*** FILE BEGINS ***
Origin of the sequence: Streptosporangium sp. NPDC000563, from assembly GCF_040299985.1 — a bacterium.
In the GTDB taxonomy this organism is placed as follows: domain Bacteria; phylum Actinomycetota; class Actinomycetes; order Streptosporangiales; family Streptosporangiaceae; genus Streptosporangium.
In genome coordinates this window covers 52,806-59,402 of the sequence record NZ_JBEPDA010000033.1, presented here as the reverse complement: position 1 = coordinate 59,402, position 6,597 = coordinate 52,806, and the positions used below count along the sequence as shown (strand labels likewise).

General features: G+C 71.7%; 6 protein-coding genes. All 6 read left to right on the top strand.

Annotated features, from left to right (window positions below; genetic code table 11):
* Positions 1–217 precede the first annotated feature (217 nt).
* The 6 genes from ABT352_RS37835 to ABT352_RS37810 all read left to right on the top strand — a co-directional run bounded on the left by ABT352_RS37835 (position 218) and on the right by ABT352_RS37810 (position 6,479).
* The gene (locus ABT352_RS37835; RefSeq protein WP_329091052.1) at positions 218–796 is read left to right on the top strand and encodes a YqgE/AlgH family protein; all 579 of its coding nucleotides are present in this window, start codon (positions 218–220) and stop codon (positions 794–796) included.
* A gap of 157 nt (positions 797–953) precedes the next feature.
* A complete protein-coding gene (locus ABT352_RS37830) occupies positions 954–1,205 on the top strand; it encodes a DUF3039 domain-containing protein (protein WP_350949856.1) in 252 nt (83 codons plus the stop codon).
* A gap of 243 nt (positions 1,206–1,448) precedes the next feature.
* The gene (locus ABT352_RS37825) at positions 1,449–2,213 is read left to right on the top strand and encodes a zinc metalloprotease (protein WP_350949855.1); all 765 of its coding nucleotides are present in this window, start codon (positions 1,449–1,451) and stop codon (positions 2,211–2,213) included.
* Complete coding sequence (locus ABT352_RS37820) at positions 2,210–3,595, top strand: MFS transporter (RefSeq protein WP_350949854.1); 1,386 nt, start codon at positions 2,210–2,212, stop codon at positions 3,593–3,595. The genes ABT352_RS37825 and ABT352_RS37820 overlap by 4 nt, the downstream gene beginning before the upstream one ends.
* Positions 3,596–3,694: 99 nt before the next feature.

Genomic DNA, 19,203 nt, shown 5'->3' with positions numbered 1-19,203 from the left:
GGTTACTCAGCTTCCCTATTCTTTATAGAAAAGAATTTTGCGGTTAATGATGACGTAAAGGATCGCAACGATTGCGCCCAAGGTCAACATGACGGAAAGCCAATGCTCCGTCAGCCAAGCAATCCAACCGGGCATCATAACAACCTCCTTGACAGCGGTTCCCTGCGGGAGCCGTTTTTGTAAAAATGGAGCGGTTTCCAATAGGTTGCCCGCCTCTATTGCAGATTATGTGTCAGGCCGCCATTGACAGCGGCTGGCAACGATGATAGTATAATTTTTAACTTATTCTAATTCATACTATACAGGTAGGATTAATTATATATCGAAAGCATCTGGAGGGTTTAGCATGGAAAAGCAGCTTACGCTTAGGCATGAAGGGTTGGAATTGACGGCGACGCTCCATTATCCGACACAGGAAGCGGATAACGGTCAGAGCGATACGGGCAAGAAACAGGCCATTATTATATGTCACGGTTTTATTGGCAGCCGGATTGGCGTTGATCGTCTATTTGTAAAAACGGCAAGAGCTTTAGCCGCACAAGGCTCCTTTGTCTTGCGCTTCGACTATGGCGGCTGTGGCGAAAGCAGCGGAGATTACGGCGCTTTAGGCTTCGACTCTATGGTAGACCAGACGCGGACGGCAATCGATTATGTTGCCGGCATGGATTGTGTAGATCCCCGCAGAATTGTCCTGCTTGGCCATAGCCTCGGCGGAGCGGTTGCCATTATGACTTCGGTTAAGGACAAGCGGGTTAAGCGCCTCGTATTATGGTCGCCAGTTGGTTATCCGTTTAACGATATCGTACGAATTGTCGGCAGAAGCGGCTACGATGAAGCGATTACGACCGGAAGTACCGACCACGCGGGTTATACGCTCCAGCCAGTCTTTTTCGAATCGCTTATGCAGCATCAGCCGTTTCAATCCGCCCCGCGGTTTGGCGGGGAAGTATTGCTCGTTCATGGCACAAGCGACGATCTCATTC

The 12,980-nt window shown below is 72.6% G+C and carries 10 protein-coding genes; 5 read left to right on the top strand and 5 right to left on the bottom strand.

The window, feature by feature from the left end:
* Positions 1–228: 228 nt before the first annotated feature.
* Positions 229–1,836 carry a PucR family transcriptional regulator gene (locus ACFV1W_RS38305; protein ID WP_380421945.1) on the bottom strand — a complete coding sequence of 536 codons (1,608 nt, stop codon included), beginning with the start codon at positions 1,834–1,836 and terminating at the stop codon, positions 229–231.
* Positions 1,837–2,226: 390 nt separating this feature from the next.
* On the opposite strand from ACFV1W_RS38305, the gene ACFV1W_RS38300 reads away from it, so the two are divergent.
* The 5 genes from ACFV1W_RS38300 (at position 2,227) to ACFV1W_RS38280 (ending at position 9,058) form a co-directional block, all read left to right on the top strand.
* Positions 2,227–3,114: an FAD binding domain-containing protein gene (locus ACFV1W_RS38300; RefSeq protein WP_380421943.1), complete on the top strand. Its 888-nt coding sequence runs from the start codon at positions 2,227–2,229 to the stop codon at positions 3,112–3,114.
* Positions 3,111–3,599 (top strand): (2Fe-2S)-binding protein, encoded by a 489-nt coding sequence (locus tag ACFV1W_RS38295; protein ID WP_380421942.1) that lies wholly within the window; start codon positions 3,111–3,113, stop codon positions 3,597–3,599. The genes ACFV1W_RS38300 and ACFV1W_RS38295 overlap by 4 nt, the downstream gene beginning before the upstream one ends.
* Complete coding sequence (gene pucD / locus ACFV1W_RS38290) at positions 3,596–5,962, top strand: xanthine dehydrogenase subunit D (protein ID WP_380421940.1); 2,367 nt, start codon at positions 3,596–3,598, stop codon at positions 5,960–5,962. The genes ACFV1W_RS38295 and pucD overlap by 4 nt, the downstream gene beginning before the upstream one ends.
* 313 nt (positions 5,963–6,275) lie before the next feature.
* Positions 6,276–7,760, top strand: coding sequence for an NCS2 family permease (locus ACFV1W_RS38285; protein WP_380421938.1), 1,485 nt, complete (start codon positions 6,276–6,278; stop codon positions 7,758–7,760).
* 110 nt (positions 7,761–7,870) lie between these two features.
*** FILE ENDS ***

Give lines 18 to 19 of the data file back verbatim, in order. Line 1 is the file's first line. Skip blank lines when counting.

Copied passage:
The window, feature by feature from the left end:
* Positions 1–228: 228 nt before the first annotated feature.